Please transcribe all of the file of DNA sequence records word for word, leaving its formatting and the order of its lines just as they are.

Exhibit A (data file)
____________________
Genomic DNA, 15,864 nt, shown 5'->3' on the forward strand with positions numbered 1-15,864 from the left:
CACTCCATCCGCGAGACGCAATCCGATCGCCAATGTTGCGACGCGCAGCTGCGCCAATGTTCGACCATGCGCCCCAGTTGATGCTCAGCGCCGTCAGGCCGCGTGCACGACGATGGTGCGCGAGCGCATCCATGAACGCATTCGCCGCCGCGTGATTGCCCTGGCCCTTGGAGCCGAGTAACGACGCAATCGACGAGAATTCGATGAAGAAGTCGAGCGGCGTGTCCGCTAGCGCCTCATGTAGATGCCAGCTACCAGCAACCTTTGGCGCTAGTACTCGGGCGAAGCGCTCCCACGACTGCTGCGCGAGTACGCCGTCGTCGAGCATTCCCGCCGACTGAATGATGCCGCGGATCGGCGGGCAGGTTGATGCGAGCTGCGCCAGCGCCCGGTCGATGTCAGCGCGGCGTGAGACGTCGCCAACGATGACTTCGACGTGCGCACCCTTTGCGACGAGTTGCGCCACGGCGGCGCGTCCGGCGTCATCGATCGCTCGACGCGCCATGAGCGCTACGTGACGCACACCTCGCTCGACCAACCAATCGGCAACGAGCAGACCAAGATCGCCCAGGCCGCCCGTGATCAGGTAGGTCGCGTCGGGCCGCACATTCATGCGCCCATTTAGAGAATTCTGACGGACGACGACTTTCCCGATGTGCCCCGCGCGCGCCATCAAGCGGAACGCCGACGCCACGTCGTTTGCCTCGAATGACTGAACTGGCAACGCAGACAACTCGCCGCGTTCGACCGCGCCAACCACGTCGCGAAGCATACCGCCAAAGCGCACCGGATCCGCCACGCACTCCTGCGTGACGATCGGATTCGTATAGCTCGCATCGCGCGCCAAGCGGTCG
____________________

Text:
Genomic DNA, 15,864 nt, shown 5'->3' on the forward strand with positions numbered 1-15,864 from the left:
CACTCCATCCGCGAGACGCAATCCGATCGCCAATGTTGCGACGCGCAGCTGCGCCAATGTTCGACCATGCGCCCCAGTTGATGCTCAGCGCCGTCAGGCCGCGTGCACGACGATGGTGCGCGAGCGCATCCATGAACGCATTCGCCGCCGCGTGATTGCCCTGGCCCTTGGAGCCGAGTAACGACGCAATCGACGAGAATTCGATGAAGAAGTCGAGCGGCGTGTCCGCTAGCGCCTCATGTAGATGCCAGCTACCAGCAACCTTTGGCGCTAGTACTCGGGCGAAGCGCTCCCACGACTGCTGCGCGAGTACGCCGTCGTCGAGCATTCCCGCCGACTGAATGATGCCGCGGATCGGCGGGCAGGTTGATGCGAGCTGCGCCAGCGCCCGGTCGATGTCAGCGCGGCGTGAGACGTCGCCAACGATGACTTCGACGTGCGCACCCTTTGCGACGAGTTGCGCCACGGCGGCGCGTCCGGCGTCATCGATCGCTCGACGCGCCATGAGCGCTACGTGACGCACACCTCGCTCGACCAACCAATCGGCAACGAGCAGACCAAGATCGCCCAGGCCGCCCGTGATCAGGTAGGTCGCGTCGGGCCGCACATTCATGCGCCCATTTAGAGAATTCTGACGGACGACGACTTTCCCGATGTGCCCCGCGCGCGCCATCAAGCGGAACGCCGACGCCACGTCGTTTGCCTCGAATGACTGAACTGGCAACGCAGACAACTCGCCGCGTTCGACCGCGCCAACCACGTCGCGAAGCATACCGCCAAAGCGCACCGGATCCGCCACGCACTCCTGCGTGACGATCGGATTCGTATAGCTCGCATCGCGCGCCAAGCGGTCG